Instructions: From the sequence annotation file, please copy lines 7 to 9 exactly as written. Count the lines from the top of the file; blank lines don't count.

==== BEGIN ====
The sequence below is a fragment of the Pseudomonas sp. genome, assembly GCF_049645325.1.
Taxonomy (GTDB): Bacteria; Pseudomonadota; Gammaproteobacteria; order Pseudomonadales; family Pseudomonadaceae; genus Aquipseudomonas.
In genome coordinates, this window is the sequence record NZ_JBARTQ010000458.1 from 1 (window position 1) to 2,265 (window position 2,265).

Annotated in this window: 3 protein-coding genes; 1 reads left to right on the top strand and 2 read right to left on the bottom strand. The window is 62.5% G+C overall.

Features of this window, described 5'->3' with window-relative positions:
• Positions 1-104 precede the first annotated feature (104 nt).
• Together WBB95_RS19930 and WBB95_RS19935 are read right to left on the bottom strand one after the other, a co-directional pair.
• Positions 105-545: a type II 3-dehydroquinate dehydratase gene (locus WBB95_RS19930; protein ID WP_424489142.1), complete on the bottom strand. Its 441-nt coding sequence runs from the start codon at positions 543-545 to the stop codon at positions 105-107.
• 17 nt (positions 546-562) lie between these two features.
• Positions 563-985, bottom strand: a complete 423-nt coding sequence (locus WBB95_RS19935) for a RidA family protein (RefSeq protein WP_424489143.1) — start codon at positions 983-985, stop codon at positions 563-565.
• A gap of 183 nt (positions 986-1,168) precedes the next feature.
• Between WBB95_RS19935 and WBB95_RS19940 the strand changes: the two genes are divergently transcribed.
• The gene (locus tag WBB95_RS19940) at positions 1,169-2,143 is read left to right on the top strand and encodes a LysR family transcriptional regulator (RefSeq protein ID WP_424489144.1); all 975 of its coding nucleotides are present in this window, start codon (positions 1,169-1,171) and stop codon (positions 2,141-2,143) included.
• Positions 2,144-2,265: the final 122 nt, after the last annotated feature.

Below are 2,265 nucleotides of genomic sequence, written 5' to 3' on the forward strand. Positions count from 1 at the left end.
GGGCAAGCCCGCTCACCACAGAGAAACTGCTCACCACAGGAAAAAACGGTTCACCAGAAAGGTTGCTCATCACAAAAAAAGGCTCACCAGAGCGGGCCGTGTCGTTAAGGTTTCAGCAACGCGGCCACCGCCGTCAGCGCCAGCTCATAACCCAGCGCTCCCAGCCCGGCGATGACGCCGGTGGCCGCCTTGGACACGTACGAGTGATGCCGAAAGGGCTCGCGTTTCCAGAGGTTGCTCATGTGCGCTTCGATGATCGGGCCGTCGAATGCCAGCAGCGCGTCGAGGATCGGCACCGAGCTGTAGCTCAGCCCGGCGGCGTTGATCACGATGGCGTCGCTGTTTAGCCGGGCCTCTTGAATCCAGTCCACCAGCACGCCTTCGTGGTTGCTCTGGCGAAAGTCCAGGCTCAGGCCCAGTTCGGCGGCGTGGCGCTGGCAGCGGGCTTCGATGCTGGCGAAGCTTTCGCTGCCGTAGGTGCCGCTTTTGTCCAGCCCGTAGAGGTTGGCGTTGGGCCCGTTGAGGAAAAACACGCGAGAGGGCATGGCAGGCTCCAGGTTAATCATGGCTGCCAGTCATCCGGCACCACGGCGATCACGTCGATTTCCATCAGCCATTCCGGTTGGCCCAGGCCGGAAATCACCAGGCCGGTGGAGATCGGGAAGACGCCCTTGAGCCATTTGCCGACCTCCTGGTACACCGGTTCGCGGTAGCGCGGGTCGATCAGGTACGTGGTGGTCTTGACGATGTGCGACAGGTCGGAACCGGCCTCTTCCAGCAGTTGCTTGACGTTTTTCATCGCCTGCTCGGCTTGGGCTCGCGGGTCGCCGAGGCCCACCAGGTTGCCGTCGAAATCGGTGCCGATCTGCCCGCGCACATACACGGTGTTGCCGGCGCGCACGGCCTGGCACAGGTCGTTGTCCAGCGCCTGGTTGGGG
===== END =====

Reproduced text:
• Together WBB95_RS19930 and WBB95_RS19935 are read right to left on the bottom strand one after the other, a co-directional pair.
• Positions 105-545: a type II 3-dehydroquinate dehydratase gene (locus WBB95_RS19930; protein ID WP_424489142.1), complete on the bottom strand. Its 441-nt coding sequence runs from the start codon at positions 543-545 to the stop codon at positions 105-107.
• 17 nt (positions 546-562) lie between these two features.